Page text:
Anthemis cotula L     


Asteraceae (Sunflower Family)






Dog Mayweed  


                                           June Photo


Plant Characteristics:  Ill-smelling annual, 1-5 dm. high, +/- branched, subglabrous; lvs. mostly 2-6 cm. long, 2-3 pinnatifid into very narrow segms.; heads rather many, short-peduncled, 1.5-2 cm. across; phyllaries +/- 2.5 mm., +/- pointed, green, margins scabrous, pale brown; rays white, 5-11 mm. long, sterile; aks. subterete, ca. 10 ribbed; pappus none.


Habitat:  Common weed in waste places, fields, etc.; much of Calif.  April-Aug.


Name:  Anthemis, ancient Greek name of the Chamomile. (Munz, Flora So. Calif. 114).  Greek, kotyle, cup-shaped; also a plant, probably the navel-wort. (Jaeger 68).  I fail to see the reason for using this name with this plant.  (my comment).


General:  Uncommon in the study area, having been found only three times, once on the Castaways bluffs, again along the road northerly of Big Canyon, and finally at Northstar Beach.  Photographed in the first two locations.  (my comments).       Funk & Wagnalls New Comprehensive International Dictionary of the English Language. 1978.  pp. 192, describes camomile (chamomile) as a strongly scented bitter herb of the genus Anthemis, especially the European perennial A. nobilis, whose bitter, aromatic leaves are used in medicine.      If you know where you can find the mayweed or camomile, Anthemis cotula, make a hot fomentation of the flowers with water and vinegar for an ear wash when it aches. (Fielder 64).      Chamomile, Matricaria chamomilla, is indigenous to  Southern Europe; we have also a common or wild Chamomile, Anthemis cotula, growing in the United States, but it is not considered as goods as the German Chamomile for medicinal purposes.  The white flowers are the best; they have an aromatic agreeable bitter taste, and peculiar odor.  They yield their properties to alcohol and water.  Chamomile is a tonic; one to two teacupfuls of the warm infusion will usually cause vomiting.  The cold infusion is highly useful.  The oil is carminative and antipasmodic, and is used in flatulency, colic, cramp and in the stomach.  (Meyer 50).       About 60 species of Old World.  (Munz, Flora So. Calif. 114).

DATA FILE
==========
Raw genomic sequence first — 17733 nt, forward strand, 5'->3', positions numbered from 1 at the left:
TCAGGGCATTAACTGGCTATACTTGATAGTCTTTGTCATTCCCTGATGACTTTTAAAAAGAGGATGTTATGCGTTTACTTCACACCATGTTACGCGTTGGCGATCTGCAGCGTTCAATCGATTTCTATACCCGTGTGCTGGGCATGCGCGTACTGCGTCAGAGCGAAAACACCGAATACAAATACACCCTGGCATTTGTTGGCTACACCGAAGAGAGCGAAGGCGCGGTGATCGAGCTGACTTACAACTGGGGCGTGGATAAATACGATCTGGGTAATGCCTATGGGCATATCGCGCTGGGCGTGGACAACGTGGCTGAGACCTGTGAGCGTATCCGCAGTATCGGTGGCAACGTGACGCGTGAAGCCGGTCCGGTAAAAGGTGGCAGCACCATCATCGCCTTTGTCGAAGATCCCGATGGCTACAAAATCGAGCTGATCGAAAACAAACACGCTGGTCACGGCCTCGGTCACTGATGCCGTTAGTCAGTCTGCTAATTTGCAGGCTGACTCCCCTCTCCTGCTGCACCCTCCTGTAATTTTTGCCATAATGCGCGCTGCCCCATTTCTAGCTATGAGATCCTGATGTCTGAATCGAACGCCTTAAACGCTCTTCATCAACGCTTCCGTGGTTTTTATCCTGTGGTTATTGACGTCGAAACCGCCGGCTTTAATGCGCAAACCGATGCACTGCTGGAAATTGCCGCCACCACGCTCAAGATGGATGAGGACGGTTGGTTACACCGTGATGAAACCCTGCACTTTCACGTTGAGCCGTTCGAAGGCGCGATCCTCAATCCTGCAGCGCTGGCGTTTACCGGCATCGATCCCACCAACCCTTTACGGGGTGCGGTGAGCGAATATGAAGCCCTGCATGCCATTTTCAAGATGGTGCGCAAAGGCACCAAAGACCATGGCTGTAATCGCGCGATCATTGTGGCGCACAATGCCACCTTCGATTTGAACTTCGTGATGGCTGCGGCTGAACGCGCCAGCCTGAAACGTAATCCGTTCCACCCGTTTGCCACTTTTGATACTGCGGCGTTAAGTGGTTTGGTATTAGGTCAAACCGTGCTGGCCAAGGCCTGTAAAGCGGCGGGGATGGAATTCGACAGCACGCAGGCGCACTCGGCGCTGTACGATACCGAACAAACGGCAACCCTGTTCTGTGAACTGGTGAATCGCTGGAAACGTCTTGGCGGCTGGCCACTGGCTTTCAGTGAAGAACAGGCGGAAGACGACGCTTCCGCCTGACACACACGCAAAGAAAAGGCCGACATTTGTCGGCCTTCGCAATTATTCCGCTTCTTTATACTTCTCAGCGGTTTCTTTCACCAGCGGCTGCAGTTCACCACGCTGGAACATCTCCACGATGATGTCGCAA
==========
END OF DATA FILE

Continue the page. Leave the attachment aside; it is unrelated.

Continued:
Text Ref:  Abrams, Vol. IV 388; Hickman, Ed. 198; Munz, Flora So. Calif 114; Roberts 8.

Photo Ref:  June 4 83 # 24E; June 5 83 # 11.

Identity: by F. Roberts.  

Computer Ref:  Plant Data 295

No plant specimen.

Last edit 9/19/02.


                                                 June Photo